New documents are constantly being authored, shared, revised and archived, creating a continuing challenge to businesses to steadfastly keep up secure repositories of information, as well as match the ever-changing formats by which information is composed. The wide variety of creator applications available today produces workflow and business processing challenges for organizations – even much more for big enterprises with disparate locations. Converting documents in one format to a different might have many advantages for organizations, helping them realize increased productivity, better communication and enhanced process improvement, but what format should be utilized and why?
PDF, TIFF and JPEG are three file formats frequently present in the electronic information age. The necessity to convert documents from PDF to TIFF and PDF to JPEG is determined by several issues including information accessibility, data security and file storage and archiving. The next factors should be used into consideration when it comes to what file formats should be utilized, and when: image to pdf
Accessibility & Productivity
Converting documents into universally readable formats increases business process workflow as well as worker productivity – while enhancing colleague collaboration and communication too. Since the introduction of the TIFF standard, many variations have now been introduced. The JPEG image compression format (used primarily because it is browser supported) is just a lossy format, and thus some quality is lost when the file is compressed, which may be problematic when the file is restored or shared. The result of these developments is that documents that were once frequently converted from PDF to TIFF and PDF to JPEG formats are actually more often kept as PDF files – because of free readers, the standardization of the format and the preservation of document integrity.
Searchability & Archiving
TIFF is just a raster format and must first be scanned having an OCR engine (optical character recognition) before a report in this format may be searched. PDF is just a more suitable archiving format than TIFF for a number of reasons: PDF files are often more compact and therefore usually require just a fraction of the memory space of respective TIFF files, often with better quality. The smaller file size is particularly advantageous for electronic file transfer (FTP, e-mail attachment etc.), and the PDF file format stores structured objects (e.g. text, vector graphics, raster images), and enables efficient full-text search. Plus, metadata like title, author, creation date, modification date, subject, and keywords may be embedded in a PDF (or TIFF) file, enhancing archiving and retrieval.
Files stored in JPEG format (image files), aren’t directly text searchable (and frequently don’t contain word content), but may be named with titles (or otherwise indexed) and archived and located by naming attributes. However, JPEG files of documents may be scanned via OCR, and then text searched.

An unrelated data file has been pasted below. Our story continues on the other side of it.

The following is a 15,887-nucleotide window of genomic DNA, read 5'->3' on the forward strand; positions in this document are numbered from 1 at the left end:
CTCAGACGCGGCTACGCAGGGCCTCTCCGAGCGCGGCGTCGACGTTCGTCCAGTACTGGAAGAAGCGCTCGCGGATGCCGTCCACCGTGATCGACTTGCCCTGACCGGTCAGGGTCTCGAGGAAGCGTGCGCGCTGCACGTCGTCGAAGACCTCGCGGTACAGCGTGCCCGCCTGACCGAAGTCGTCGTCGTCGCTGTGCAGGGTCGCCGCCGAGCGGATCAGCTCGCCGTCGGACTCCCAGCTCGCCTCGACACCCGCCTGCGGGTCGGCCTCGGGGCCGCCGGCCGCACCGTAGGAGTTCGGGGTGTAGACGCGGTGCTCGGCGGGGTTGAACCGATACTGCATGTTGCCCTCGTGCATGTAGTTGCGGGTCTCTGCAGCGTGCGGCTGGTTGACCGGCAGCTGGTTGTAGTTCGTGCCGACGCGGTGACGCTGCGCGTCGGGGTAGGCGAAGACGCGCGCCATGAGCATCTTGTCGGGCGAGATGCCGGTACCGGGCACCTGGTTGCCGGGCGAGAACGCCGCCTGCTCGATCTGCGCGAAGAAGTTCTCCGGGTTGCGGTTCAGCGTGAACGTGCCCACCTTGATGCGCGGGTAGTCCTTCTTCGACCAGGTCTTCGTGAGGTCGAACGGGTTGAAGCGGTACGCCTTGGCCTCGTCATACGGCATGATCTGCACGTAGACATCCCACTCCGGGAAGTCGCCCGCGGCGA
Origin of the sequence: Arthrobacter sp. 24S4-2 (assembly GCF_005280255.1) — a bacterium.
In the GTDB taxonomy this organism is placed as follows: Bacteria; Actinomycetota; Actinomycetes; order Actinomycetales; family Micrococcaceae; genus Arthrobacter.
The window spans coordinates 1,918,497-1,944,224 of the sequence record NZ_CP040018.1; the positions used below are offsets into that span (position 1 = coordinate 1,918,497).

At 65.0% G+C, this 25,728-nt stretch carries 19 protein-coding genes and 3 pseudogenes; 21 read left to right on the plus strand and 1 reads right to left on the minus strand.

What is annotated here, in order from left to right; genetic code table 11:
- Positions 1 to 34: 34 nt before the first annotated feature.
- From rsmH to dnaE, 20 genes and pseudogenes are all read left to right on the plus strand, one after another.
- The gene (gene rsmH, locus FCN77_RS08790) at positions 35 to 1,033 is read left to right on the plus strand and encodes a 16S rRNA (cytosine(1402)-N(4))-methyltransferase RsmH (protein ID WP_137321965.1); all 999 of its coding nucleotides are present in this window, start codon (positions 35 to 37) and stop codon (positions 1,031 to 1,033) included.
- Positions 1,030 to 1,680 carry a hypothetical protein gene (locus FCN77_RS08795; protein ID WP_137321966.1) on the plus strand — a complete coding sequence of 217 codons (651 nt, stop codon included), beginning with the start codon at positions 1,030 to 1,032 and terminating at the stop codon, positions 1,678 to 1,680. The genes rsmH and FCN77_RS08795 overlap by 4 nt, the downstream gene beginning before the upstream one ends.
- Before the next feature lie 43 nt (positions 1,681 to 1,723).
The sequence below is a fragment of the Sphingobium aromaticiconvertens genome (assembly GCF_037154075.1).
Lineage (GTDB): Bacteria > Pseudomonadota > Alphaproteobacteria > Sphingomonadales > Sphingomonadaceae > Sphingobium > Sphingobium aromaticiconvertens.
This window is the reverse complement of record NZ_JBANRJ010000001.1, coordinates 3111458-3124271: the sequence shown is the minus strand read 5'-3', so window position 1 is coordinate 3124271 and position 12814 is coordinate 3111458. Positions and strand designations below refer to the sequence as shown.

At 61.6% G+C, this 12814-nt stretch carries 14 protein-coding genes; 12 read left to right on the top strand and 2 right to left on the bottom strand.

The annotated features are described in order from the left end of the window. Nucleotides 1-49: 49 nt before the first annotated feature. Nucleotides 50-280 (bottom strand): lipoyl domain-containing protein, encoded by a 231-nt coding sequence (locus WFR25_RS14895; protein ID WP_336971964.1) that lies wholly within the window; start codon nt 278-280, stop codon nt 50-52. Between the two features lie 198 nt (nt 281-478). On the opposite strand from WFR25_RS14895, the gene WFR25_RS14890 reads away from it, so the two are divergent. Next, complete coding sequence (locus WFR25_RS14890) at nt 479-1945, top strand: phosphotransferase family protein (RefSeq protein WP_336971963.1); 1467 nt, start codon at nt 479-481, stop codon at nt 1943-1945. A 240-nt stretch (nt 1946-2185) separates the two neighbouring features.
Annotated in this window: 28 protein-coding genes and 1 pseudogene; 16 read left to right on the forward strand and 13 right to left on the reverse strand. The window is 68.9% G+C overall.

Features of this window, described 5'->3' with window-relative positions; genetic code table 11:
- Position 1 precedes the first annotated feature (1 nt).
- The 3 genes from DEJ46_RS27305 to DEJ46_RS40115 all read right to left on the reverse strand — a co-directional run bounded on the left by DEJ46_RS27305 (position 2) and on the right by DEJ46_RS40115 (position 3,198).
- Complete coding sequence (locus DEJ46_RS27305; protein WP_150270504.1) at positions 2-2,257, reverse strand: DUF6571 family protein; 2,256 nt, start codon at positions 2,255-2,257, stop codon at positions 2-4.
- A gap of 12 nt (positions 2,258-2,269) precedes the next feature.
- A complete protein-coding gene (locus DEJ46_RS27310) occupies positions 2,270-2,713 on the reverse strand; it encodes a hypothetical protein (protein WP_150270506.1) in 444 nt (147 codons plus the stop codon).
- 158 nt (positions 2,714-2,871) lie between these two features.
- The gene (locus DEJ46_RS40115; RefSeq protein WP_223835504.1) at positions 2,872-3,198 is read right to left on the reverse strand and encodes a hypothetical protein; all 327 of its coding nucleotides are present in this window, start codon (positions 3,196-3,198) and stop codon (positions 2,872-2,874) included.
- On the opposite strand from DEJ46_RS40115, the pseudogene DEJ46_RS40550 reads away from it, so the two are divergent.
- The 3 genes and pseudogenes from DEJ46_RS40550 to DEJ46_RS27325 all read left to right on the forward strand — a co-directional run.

Document Structure & Portability
Standard TIFF doesn’t include any method for defining document structure beyond sequencing pages, while PDF documents can include bookmarks, hyperlinks, tags and annotations. Also, Web browsers don’t support TIFF – and so the format isn’t useful for Web pages – while PDF pages may be optimized for Web delivery, via an optional Adobe plug-in.
TIFF, JPEG and PDF are portable across operating environments – so files will look the exact same on both PCs and Macs – possibly eliminating the need to convert some files from PDF to TIFF and PDF to JPEG.
TIFF and JPEG formats don’t contain built-in security protocols, so users can only be allowed, or restricted, access to documents. The PDF format on another hand, includes a sophisticated security system, which may be used to create document access passwords, or restrict usage.
PDF to TIFF and PDF to JPEG – to Convert or Not to Convert – there is no body answer
As a first faltering step towards electronic document archiving, many organizations implemented TIFF archives – ensuring long-term viability, an established document structure, and a simple to transmit format – but one that’s not easily searchable. Evolving business needs have dictated that the greater functionality of the PDF format is needed for document storage, while companies commonly use the JPEG image file compression for storage and Web compatibility for color image files. Additionally, PDF is more versatile in that it may be used to store JPEG images and searchable text within the document as well.
Another good format alternative for JPEG to produce documents in a browser is Portable Network Graphics Format (PNG). PNG was designed to displace the older GIF format, and is advantageous because it utilizes lossless compression, meaning no image data is lost when saving or viewing the image. (We’ll go into greater detail about PNG, and other file formats, in future articles.)